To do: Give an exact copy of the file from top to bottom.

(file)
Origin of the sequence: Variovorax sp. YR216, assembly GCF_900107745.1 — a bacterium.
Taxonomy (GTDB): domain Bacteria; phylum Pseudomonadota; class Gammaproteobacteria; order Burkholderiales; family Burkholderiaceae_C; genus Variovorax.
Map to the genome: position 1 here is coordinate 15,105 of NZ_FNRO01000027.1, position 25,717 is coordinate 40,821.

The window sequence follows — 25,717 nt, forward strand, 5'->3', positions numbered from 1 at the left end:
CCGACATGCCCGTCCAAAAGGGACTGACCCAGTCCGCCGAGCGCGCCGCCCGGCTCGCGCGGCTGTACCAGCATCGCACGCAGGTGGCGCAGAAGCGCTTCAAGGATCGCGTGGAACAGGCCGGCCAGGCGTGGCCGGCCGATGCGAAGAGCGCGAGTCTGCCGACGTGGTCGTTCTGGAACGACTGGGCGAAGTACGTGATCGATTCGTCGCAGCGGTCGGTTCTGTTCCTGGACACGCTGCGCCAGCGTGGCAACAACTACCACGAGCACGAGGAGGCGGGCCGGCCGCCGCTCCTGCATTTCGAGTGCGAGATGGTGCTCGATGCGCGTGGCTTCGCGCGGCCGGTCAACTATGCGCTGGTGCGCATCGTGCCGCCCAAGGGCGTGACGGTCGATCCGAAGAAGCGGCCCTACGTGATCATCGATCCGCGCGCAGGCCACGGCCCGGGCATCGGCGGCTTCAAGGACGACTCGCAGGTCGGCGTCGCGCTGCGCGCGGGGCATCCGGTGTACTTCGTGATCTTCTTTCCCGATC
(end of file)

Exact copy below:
Origin of the sequence: Variovorax sp. YR216, assembly GCF_900107745.1 — a bacterium.
Taxonomy (GTDB): domain Bacteria; phylum Pseudomonadota; class Gammaproteobacteria; order Burkholderiales; family Burkholderiaceae_C; genus Variovorax.
Map to the genome: position 1 here is coordinate 15,105 of NZ_FNRO01000027.1, position 25,717 is coordinate 40,821.

The window sequence follows — 25,717 nt, forward strand, 5'->3', positions numbered from 1 at the left end:
CCGACATGCCCGTCCAAAAGGGACTGACCCAGTCCGCCGAGCGCGCCGCCCGGCTCGCGCGGCTGTACCAGCATCGCACGCAGGTGGCGCAGAAGCGCTTCAAGGATCGCGTGGAACAGGCCGGCCAGGCGTGGCCGGCCGATGCGAAGAGCGCGAGTCTGCCGACGTGGTCGTTCTGGAACGACTGGGCGAAGTACGTGATCGATTCGTCGCAGCGGTCGGTTCTGTTCCTGGACACGCTGCGCCAGCGTGGCAACAACTACCACGAGCACGAGGAGGCGGGCCGGCCGCCGCTCCTGCATTTCGAGTGCGAGATGGTGCTCGATGCGCGTGGCTTCGCGCGGCCGGTCAACTATGCGCTGGTGCGCATCGTGCCGCCCAAGGGCGTGACGGTCGATCCGAAGAAGCGGCCCTACGTGATCATCGATCCGCGCGCAGGCCACGGCCCGGGCATCGGCGGCTTCAAGGACGACTCGCAGGTCGGCGTCGCGCTGCGCGCGGGGCATCCGGTGTACTTCGTGATCTTCTTTCCCGATC